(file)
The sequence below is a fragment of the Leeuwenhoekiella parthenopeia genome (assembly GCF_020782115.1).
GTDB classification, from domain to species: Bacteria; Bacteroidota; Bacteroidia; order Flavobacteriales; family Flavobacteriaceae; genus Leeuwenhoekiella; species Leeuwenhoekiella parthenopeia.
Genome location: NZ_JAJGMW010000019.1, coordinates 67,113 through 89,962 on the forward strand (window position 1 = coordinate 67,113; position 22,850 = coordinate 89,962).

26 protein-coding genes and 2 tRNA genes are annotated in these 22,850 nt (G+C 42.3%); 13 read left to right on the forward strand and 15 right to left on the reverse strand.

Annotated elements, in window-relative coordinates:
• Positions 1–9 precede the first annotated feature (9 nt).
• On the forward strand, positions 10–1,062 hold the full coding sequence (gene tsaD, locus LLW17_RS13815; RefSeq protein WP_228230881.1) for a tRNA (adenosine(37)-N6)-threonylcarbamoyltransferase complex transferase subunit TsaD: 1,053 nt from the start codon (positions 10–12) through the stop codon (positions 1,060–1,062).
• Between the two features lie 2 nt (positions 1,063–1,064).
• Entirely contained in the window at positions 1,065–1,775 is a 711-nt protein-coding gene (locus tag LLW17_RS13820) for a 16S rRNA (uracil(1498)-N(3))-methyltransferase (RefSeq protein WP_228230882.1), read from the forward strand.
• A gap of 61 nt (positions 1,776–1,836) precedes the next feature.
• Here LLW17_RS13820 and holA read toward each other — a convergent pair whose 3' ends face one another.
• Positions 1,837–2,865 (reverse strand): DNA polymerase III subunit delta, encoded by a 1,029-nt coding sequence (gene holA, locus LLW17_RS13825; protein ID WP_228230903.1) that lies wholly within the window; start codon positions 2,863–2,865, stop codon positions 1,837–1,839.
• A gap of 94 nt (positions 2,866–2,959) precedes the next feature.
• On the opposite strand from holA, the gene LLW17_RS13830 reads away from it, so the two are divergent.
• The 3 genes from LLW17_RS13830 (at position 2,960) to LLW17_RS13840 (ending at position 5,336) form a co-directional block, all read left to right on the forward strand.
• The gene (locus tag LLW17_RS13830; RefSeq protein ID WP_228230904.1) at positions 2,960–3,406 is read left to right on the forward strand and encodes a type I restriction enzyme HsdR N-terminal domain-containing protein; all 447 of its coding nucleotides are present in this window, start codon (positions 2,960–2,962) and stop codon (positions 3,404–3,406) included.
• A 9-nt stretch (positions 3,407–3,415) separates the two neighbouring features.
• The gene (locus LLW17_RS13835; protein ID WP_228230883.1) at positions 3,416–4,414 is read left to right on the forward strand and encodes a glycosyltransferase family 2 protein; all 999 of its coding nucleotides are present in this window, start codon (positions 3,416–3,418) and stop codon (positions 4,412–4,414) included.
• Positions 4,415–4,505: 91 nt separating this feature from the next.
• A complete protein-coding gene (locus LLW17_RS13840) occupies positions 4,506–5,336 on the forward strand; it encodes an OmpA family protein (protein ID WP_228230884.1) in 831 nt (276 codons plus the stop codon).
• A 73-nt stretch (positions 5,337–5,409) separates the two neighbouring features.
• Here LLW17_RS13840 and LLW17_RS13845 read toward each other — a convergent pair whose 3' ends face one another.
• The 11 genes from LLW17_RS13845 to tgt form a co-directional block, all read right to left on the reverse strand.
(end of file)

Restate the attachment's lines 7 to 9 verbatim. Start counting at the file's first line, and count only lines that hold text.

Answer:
• On the forward strand, positions 10–1,062 hold the full coding sequence (gene tsaD, locus LLW17_RS13815; RefSeq protein WP_228230881.1) for a tRNA (adenosine(37)-N6)-threonylcarbamoyltransferase complex transferase subunit TsaD: 1,053 nt from the start codon (positions 10–12) through the stop codon (positions 1,060–1,062).
• Between the two features lie 2 nt (positions 1,063–1,064).
• Entirely contained in the window at positions 1,065–1,775 is a 711-nt protein-coding gene (locus tag LLW17_RS13820) for a 16S rRNA (uracil(1498)-N(3))-methyltransferase (RefSeq protein WP_228230882.1), read from the forward strand.